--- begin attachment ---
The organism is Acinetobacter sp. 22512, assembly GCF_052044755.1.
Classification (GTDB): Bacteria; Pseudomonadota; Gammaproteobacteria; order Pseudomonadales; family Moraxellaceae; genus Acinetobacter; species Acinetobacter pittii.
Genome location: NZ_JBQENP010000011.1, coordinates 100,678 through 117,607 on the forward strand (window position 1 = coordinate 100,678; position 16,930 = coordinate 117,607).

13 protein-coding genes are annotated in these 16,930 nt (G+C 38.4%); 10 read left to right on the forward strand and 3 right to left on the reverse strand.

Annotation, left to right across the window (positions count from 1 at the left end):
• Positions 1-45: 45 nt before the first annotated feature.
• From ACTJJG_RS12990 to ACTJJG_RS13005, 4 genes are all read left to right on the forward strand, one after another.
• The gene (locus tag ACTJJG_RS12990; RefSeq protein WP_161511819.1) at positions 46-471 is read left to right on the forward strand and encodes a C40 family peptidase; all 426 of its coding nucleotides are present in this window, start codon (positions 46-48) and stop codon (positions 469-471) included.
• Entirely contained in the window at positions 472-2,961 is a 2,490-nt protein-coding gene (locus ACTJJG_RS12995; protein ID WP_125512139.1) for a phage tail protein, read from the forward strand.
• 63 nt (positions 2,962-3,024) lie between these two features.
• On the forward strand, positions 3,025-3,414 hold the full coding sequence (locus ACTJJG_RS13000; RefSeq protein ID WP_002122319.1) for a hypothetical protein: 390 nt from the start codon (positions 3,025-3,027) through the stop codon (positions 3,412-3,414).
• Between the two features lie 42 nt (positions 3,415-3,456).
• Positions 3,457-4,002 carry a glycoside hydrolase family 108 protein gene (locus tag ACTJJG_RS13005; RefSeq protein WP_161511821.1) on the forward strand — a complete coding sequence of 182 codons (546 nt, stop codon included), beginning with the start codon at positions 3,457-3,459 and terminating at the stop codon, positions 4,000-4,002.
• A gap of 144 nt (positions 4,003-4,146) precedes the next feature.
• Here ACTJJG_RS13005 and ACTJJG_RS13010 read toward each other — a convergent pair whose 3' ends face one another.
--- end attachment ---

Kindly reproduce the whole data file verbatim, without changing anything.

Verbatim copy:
The organism is Acinetobacter sp. 22512, assembly GCF_052044755.1.
Classification (GTDB): Bacteria; Pseudomonadota; Gammaproteobacteria; order Pseudomonadales; family Moraxellaceae; genus Acinetobacter; species Acinetobacter pittii.
Genome location: NZ_JBQENP010000011.1, coordinates 100,678 through 117,607 on the forward strand (window position 1 = coordinate 100,678; position 16,930 = coordinate 117,607).

13 protein-coding genes are annotated in these 16,930 nt (G+C 38.4%); 10 read left to right on the forward strand and 3 right to left on the reverse strand.

Annotation, left to right across the window (positions count from 1 at the left end):
• Positions 1-45: 45 nt before the first annotated feature.
• From ACTJJG_RS12990 to ACTJJG_RS13005, 4 genes are all read left to right on the forward strand, one after another.
• The gene (locus tag ACTJJG_RS12990; RefSeq protein WP_161511819.1) at positions 46-471 is read left to right on the forward strand and encodes a C40 family peptidase; all 426 of its coding nucleotides are present in this window, start codon (positions 46-48) and stop codon (positions 469-471) included.
• Entirely contained in the window at positions 472-2,961 is a 2,490-nt protein-coding gene (locus ACTJJG_RS12995; protein ID WP_125512139.1) for a phage tail protein, read from the forward strand.
• 63 nt (positions 2,962-3,024) lie between these two features.
• On the forward strand, positions 3,025-3,414 hold the full coding sequence (locus ACTJJG_RS13000; RefSeq protein ID WP_002122319.1) for a hypothetical protein: 390 nt from the start codon (positions 3,025-3,027) through the stop codon (positions 3,412-3,414).
• Between the two features lie 42 nt (positions 3,415-3,456).
• Positions 3,457-4,002 carry a glycoside hydrolase family 108 protein gene (locus tag ACTJJG_RS13005; RefSeq protein WP_161511821.1) on the forward strand — a complete coding sequence of 182 codons (546 nt, stop codon included), beginning with the start codon at positions 3,457-3,459 and terminating at the stop codon, positions 4,000-4,002.
• A gap of 144 nt (positions 4,003-4,146) precedes the next feature.
• Here ACTJJG_RS13005 and ACTJJG_RS13010 read toward each other — a convergent pair whose 3' ends face one another.